The ways of man are always before the Lord The paths of man are continually pondered by Him7

Wisdom Literature exhibits an international flair with the appearance of non-Israelites, such as Agur and Lemuel [Prov. 30-31] and Job with Eliphaz, Bildad and Zophar [Job 2: 11-13]. It compares Solomon’s wisdom to that of Egypt [1 Kings 4:29-34 {5; 9-14}] and other literature such as the Instruction of Amenemope.

Wisdom can be described according to kinds:

Traditional – grounded in social structures: family, schools, king and royal court;

Experiential – the broadest and most common category: a human response to the environment and an attempt to understand and cope with it. Successful insights are captured in pithy sayings – Pride goes before a fall – [Prov 16:18; 18:12] so as to reflect the reality of life;

Judicial – as when Solomon prayed for and received a “listening heart” [1 Kings 3:9, 12], part of the training of royal counsellors [Ahithopel in 2 Sam 15:34];

Nature – natural law, a knowledge attributed to Solomon [1 Kings 4:33; 5:13]. Illustrated [Prov 30:15-33; Job 38-41];

Theological – the sages reflected more intensely on the nature of wisdom [Prov 8; Sir 24].

Wisdom in the Book of Proverbs

Along with Job and Ecclesiastes, the Book of Proverbs raises questions of values, moral behaviour, the meaning of human life, and righteous conduct. The three books retain an ongoing relevance to contemporary society: Job and Ecclesiastes through the boldness of dissent from received tradition, Proverbs in its worldliness and satiric shrewdness. Wisdom is as close as Biblical literature comes to Greek philosophy, of which it was a contemporary. It shares with the Greeks an inquiry into values and reflections on the human condition, although there is no discussion of ontology,a epistemology,b metaphysics,c and the other abstract issues raised by the Greeks. The tone of Proverbs is strikingly universalistic throughout, a premise echoed in the Book of Job. Its teachings are applicable to all, are true of life in general, and are not the sole domain of any particular people or land.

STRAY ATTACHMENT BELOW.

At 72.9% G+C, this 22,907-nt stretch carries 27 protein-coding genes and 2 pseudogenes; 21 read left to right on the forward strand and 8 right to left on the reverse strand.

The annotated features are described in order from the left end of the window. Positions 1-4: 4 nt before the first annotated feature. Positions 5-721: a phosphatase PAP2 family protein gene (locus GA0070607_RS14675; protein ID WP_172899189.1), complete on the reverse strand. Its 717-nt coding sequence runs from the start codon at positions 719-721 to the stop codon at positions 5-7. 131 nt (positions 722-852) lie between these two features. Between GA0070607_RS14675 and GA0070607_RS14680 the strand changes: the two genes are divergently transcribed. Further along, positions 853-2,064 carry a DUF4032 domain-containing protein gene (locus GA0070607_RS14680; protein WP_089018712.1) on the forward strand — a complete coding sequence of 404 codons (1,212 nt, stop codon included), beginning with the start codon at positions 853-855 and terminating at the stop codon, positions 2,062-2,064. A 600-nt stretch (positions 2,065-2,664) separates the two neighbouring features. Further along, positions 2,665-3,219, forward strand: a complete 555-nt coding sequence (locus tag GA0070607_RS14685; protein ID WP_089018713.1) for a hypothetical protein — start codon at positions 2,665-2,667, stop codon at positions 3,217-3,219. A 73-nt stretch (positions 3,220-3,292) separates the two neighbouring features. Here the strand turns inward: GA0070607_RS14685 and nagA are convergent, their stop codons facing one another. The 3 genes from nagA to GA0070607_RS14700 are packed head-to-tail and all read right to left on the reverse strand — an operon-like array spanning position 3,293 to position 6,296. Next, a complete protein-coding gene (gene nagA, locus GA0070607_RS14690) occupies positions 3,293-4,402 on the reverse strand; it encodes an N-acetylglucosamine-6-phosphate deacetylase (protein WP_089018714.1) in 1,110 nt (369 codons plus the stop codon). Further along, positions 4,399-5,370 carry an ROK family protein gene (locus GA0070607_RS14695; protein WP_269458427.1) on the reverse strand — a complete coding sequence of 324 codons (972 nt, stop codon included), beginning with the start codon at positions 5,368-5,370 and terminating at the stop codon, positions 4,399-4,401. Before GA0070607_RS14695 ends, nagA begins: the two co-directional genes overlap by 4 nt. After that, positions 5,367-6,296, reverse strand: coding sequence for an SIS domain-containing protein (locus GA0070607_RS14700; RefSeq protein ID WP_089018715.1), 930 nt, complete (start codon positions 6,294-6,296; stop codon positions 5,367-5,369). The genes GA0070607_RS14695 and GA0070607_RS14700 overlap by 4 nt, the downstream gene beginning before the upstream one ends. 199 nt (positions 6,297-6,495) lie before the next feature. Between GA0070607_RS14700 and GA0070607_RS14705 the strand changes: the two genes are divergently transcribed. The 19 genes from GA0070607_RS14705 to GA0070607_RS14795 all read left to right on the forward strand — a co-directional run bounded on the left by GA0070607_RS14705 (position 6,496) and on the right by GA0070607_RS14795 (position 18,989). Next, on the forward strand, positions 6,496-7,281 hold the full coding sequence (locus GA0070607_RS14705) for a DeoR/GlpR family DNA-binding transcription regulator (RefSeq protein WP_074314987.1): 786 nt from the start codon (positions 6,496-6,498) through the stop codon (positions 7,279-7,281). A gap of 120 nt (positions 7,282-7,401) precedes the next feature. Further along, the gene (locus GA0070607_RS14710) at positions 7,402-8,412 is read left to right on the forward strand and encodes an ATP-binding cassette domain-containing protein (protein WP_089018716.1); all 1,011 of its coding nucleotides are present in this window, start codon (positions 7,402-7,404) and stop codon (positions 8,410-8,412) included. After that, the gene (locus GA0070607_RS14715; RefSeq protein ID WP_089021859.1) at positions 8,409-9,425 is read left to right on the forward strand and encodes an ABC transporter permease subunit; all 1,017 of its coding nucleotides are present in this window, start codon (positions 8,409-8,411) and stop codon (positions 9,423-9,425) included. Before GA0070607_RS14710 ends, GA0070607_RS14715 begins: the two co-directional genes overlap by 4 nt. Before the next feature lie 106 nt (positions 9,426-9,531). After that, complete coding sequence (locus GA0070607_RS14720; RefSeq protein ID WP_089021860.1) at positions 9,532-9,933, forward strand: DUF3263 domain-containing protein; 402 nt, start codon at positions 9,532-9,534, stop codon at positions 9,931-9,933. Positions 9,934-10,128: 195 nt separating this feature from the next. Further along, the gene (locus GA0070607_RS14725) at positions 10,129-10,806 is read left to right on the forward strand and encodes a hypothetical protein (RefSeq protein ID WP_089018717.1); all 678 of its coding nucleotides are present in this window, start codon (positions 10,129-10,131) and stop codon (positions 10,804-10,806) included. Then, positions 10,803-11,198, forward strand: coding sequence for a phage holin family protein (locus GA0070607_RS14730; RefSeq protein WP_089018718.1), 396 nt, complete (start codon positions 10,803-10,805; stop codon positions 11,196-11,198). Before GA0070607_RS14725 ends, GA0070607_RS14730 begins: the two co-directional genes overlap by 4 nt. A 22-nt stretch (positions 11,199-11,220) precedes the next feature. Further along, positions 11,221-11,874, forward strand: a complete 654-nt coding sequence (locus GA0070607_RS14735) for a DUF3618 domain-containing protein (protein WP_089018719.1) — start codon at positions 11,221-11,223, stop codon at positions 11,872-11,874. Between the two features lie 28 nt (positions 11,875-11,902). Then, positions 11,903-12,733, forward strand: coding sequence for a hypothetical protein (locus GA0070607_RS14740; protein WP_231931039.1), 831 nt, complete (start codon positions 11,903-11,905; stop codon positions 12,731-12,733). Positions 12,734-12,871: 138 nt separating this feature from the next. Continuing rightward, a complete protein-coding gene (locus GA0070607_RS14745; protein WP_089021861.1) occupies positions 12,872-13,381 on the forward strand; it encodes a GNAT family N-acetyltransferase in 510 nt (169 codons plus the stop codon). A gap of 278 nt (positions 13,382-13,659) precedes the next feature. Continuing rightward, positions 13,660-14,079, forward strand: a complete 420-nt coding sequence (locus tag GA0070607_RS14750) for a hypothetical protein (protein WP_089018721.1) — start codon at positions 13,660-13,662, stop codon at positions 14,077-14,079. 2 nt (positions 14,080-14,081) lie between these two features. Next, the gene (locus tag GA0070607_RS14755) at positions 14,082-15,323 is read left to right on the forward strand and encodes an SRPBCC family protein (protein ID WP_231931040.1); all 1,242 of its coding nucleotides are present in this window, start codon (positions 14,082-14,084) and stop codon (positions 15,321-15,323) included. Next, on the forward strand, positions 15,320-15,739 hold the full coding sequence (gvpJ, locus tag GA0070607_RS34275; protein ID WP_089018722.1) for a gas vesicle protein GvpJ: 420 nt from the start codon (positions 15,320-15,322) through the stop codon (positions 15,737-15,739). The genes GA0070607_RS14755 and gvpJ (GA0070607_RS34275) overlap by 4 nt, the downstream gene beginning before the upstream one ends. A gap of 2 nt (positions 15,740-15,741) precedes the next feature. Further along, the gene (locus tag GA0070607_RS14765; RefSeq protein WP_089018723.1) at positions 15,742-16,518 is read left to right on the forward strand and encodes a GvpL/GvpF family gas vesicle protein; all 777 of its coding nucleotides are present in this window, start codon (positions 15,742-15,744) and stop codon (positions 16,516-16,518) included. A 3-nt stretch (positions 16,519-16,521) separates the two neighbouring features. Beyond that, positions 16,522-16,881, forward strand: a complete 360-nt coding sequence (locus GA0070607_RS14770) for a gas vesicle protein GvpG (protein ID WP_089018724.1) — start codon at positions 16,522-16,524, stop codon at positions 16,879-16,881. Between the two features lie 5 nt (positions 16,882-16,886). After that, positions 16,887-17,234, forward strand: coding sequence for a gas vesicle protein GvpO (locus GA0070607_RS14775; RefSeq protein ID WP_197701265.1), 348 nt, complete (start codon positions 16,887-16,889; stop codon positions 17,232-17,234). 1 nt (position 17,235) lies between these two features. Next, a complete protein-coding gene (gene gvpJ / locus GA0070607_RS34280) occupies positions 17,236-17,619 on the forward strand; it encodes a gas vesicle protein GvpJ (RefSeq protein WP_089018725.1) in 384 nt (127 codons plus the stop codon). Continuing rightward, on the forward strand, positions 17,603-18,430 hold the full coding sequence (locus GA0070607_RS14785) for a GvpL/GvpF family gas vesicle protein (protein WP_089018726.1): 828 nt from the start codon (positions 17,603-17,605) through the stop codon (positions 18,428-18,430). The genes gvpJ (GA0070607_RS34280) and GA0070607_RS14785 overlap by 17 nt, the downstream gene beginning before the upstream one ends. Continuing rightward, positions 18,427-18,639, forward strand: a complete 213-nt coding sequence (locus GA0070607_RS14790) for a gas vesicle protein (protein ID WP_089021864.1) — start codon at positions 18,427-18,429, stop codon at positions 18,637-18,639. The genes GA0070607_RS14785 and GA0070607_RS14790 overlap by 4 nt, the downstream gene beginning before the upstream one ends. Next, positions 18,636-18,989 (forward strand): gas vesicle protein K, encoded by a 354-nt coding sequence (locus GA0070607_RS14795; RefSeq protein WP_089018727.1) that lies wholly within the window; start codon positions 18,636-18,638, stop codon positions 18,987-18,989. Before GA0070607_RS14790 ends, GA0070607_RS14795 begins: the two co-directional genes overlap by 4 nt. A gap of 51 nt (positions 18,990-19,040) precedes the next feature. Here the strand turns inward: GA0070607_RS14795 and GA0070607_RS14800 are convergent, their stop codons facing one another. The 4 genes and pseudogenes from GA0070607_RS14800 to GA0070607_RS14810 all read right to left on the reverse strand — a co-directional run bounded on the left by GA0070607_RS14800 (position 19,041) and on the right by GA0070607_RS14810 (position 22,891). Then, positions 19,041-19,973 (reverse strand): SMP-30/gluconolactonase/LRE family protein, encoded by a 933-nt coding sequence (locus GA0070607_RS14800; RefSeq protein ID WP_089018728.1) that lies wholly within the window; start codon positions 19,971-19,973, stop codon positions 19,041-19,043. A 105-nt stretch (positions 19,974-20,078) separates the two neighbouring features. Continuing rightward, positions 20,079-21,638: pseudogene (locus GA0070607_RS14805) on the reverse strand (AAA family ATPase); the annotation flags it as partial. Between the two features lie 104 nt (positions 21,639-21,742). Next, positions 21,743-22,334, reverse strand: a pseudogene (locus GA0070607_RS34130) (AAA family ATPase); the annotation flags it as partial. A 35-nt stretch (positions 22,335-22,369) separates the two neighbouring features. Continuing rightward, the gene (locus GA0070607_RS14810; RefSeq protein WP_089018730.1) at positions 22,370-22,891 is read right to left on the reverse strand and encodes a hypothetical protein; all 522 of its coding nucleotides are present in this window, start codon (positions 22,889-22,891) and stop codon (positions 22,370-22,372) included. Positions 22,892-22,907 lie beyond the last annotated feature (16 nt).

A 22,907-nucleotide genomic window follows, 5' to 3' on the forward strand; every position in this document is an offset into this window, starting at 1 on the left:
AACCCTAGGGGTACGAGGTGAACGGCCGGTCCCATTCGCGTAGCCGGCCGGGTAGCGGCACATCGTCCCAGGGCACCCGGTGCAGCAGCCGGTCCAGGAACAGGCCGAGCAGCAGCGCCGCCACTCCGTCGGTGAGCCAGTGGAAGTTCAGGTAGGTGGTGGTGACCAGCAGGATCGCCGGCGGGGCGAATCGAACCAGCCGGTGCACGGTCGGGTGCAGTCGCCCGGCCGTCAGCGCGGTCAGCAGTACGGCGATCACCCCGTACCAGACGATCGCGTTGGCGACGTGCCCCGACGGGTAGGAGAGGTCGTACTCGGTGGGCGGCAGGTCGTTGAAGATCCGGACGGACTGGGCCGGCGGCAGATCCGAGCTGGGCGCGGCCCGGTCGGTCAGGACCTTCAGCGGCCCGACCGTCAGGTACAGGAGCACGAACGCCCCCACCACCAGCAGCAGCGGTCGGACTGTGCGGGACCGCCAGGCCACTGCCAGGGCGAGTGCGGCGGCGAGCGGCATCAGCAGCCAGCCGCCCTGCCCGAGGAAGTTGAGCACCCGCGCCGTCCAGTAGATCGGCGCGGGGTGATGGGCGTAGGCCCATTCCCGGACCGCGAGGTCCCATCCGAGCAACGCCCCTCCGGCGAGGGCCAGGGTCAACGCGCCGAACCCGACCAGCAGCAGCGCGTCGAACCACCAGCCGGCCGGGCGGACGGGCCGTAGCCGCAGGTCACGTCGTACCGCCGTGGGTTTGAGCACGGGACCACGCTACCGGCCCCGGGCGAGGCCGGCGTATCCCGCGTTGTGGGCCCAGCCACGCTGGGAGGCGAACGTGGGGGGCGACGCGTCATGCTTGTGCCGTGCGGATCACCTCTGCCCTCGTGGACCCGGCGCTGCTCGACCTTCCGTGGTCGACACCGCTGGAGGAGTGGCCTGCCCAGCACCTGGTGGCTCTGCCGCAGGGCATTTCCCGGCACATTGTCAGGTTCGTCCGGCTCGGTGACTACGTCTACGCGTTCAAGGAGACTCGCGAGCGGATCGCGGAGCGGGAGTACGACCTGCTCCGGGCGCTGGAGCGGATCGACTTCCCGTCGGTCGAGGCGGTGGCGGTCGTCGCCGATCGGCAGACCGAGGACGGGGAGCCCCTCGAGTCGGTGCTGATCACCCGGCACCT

Proverbs is a rendering of the Hebrew Mishlei – which corresponds to ‘proverb’ [1 Sam 10. 12, 24. 14].

Proverbs is a ‘prophetic discourse’ [Num 23. 7, 18; Isa 14. 4; Mic 2. 4] – which corresponds to ‘parable, allegory’ [Ezek 17. 2, 21, 5, 24. 3].

Proverbs is an ‘ethical aphorism’ [Job 13. 12, 27. 1. 29.1].



In conformity with the design of Hebrew poetry, aphorisms are distinguished by the employment of parallelisms:

a] Synonymous – second clause repeating the thought of the first in different words: the evil bow before the good, and the wicked at the gates of the righteous.8

b] Antithetic – second clause presenting a contrast to the first. By far the most common form: A merry heart is a good medicine – a broken spirit dries the bones.9
c] Synthetic – second clause continuing thoughts of the first: Love not sleep, lest thou come to poverty – Open thine eyes and thou shalt have bread in plenty.10

Another frequent form which the aphorism takes is in agreement with the root-meaning of mashal – ‘to resemble’. The point of the lesson is made clear by the use of the comparison: A word fitly spoken is like apples of gold in settings of silver.11

Rationale behind the Book of Proverbs